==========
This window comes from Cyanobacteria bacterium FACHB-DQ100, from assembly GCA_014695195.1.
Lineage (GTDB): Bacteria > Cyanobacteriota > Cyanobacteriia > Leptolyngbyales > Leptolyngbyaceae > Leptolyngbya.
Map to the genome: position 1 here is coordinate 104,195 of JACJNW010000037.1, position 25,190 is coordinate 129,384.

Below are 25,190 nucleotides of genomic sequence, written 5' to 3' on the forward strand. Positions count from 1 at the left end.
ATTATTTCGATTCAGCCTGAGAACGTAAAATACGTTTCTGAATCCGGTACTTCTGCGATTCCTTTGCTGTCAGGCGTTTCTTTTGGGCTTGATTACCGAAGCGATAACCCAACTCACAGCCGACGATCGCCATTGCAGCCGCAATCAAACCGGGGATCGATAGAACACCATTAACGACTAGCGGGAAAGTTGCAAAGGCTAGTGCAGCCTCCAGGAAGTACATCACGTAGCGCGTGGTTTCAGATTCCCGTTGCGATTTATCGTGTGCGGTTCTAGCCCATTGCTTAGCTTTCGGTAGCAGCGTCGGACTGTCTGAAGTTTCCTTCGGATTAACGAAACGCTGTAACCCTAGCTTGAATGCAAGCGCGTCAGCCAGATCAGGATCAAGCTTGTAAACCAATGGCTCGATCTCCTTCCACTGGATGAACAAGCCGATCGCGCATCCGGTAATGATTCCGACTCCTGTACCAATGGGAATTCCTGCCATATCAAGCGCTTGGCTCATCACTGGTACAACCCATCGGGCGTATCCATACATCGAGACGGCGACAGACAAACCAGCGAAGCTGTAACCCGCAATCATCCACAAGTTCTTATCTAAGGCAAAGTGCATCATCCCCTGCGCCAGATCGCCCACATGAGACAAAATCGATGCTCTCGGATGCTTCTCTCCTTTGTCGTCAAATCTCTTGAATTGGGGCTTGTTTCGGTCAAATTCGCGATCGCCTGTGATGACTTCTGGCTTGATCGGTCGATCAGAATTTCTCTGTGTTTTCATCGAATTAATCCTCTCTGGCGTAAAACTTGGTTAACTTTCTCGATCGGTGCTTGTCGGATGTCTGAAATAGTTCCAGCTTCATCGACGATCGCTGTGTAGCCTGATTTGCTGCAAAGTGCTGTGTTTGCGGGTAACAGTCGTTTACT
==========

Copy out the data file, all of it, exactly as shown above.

This window comes from Cyanobacteria bacterium FACHB-DQ100, from assembly GCA_014695195.1.
Lineage (GTDB): Bacteria > Cyanobacteriota > Cyanobacteriia > Leptolyngbyales > Leptolyngbyaceae > Leptolyngbya.
Map to the genome: position 1 here is coordinate 104,195 of JACJNW010000037.1, position 25,190 is coordinate 129,384.

Below are 25,190 nucleotides of genomic sequence, written 5' to 3' on the forward strand. Positions count from 1 at the left end.
ATTATTTCGATTCAGCCTGAGAACGTAAAATACGTTTCTGAATCCGGTACTTCTGCGATTCCTTTGCTGTCAGGCGTTTCTTTTGGGCTTGATTACCGAAGCGATAACCCAACTCACAGCCGACGATCGCCATTGCAGCCGCAATCAAACCGGGGATCGATAGAACACCATTAACGACTAGCGGGAAAGTTGCAAAGGCTAGTGCAGCCTCCAGGAAGTACATCACGTAGCGCGTGGTTTCAGATTCCCGTTGCGATTTATCGTGTGCGGTTCTAGCCCATTGCTTAGCTTTCGGTAGCAGCGTCGGACTGTCTGAAGTTTCCTTCGGATTAACGAAACGCTGTAACCCTAGCTTGAATGCAAGCGCGTCAGCCAGATCAGGATCAAGCTTGTAAACCAATGGCTCGATCTCCTTCCACTGGATGAACAAGCCGATCGCGCATCCGGTAATGATTCCGACTCCTGTACCAATGGGAATTCCTGCCATATCAAGCGCTTGGCTCATCACTGGTACAACCCATCGGGCGTATCCATACATCGAGACGGCGACAGACAAACCAGCGAAGCTGTAACCCGCAATCATCCACAAGTTCTTATCTAAGGCAAAGTGCATCATCCCCTGCGCCAGATCGCCCACATGAGACAAAATCGATGCTCTCGGATGCTTCTCTCCTTTGTCGTCAAATCTCTTGAATTGGGGCTTGTTTCGGTCAAATTCGCGATCGCCTGTGATGACTTCTGGCTTGATCGGTCGATCAGAATTTCTCTGTGTTTTCATCGAATTAATCCTCTCTGGCGTAAAACTTGGTTAACTTTCTCGATCGGTGCTTGTCGGATGTCTGAAATAGTTCCAGCTTCATCGACGATCGCTGTGTAGCCTGATTTGCTGCAAAGTGCTGTGTTTGCGGGTAACAGTCGTTTACT